What makes Kellogg’s new rice farms better for Rice Krispies and the planet?

February 9, 2023

Rice is the star ingredient in some of Kellogg’s most iconic products including Rice Krispies cereal and Rice Krispies treats. SIAL Newsroom takes a closer look at the company’s pioneering rice farming pilot and what this means for the climate.

Kellogg’s relies on rice farms for the key ingredient to its popular Rice Krispies cereal and treats. The company recently launched its Kellogg’s InGrained programme which aims to create more climate-positive practices when it comes to the early stages of making the tasty breakfast snacks. The project consists of a five-year partnership with Lower Mississippi River Basin rice farmers to help reduce their impact on the climate. Early results from the scheme have now been released, bringing positive benefits for the planet.

Rice farming releases methane gases into the atmosphere, which are 25 times more potent than carbon dioxide.  During the pilot year of the programme, farmers achieved a reduction of more than 1,600 metric tons of greenhouse gases which is equal to taking more than 345 petrol-powered cars off the road for a year.

Speaking to SIAL newsroom, a Kellogg’s spokesperson explains: “The InGrained programme works with partners in the Lower Mississippi River Basin to reward rice farmers for the tons of greenhouse gas emissions they reduce, using a playbook of climate-positive practices adapted to their farms.”

Launched in 2022 in Northeast Louisiana, it runs in collaboration with leading agricultural GHG measurement firm Regrow, rice producers, Kellogg supplier Kennedy Rice Mill LLC, and agribusiness firm Syngenta.

Training opportunities are provided in irrigation management, nutrient management and soil health to support farmers’ transition to new practices, then reward farmers per MT of GHG abatement their new practices achieve, quantified with Regrow’s secure Measurement, Reporting and Verification platform.

In its first year, eligible practice changes focused on rice irrigation. Farmers chose to either integrate alternate wetting and drying practices or furrow rice. Both of these irrigation methods change the amount and timing of water put onto fields, which can reduce the methane release during the growing season.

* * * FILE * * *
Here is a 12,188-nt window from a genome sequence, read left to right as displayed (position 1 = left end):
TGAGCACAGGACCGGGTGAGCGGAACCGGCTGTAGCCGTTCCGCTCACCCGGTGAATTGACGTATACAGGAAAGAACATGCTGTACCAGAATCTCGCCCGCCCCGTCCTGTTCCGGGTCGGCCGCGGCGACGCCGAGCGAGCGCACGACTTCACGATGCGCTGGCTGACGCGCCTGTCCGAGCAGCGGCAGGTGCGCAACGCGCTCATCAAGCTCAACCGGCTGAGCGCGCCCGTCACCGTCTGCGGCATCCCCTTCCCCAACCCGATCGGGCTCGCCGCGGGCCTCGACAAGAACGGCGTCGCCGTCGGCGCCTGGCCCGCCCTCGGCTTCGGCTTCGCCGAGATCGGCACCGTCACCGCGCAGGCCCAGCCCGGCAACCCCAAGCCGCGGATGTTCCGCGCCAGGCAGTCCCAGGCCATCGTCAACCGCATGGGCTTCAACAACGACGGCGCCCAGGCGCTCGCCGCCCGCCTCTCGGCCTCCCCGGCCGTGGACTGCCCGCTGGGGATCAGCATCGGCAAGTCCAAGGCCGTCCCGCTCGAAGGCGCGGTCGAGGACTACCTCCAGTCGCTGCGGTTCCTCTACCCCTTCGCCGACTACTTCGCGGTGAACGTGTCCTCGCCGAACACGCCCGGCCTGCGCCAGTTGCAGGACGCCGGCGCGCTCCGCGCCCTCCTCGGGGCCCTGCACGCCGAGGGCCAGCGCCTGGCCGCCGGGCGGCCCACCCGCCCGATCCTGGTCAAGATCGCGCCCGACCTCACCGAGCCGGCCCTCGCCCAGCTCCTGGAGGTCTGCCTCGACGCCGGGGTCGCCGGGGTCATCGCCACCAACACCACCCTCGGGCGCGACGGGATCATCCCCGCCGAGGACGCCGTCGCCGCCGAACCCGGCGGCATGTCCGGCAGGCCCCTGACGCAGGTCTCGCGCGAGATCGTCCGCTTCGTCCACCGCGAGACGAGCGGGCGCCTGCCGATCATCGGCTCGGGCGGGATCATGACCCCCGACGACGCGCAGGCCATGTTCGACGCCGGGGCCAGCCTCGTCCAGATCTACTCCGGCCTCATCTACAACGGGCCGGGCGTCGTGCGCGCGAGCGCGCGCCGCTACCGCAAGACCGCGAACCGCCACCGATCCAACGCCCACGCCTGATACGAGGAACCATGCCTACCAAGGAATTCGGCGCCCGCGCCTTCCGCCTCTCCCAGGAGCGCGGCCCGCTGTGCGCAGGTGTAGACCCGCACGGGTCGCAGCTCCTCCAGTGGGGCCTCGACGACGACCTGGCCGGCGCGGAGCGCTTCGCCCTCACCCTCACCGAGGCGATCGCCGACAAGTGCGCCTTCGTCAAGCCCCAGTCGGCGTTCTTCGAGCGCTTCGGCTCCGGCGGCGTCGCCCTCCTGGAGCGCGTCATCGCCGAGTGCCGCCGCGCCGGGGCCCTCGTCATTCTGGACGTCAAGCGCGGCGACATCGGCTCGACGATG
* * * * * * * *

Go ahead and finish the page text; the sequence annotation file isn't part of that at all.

The Kellogg’s spokesperson adds: “It is a big risk for farmers to adapt their irrigation practices; it exposes them to increased weed, disease and pest risks and may reduce yield in some varieties. These practices are still new in rice production in North America, so the InGrained programme is designed to help de-risk these practices for the growers.”

Kellogg's sustainable rice farming pilot
Credit: Tuân Nguyễn Minh

Kellogg’s InGrained contributes to the company’s Better Days Promise to advance sustainable and equitable access to food and create ‘better days’ for three billion people by the end of 2030. This includes supporting one million farmers and reducing Scope 3 GHG emissions across our value chain by 15% by the end of 2030.

Its goal by the end of 2030 is to reach one million farmers and workers, including smallholders and women, with programmes focused on climate, social, and financial resiliency.

Kimberley Sundy, senior director of global sustainability for Kellogg’s, adds: “Kellogg’s InGrained programme is a programme that provides technical and financial assistance to rice farmers to help them reduce greenhouse gas emissions.

“We are working with five family farms to pilot this initiative and really doing our part to make sure that we are creating the future that we want to see. It’s really magnificent to be able to come to a farm like this one and to see the values that we have being implemented, being exercised and actually working in the field to help to shape the planet and help provide a climate positive future for the world.”

Chantel Dickson is a sustainability manager for Kennedy Rice Farms, in North East Louisiana, one of the five farms participating in the pilot project.

She comments: “Conventional rice practices has methane that goes into the atmosphere and one of our biggest concerns being rice farmers is we want to leave less of a footprint for generations to come. It’s been a great first pilot year and we’re excited about what we’ve produced and to be able to be helping with emissions in this way.”

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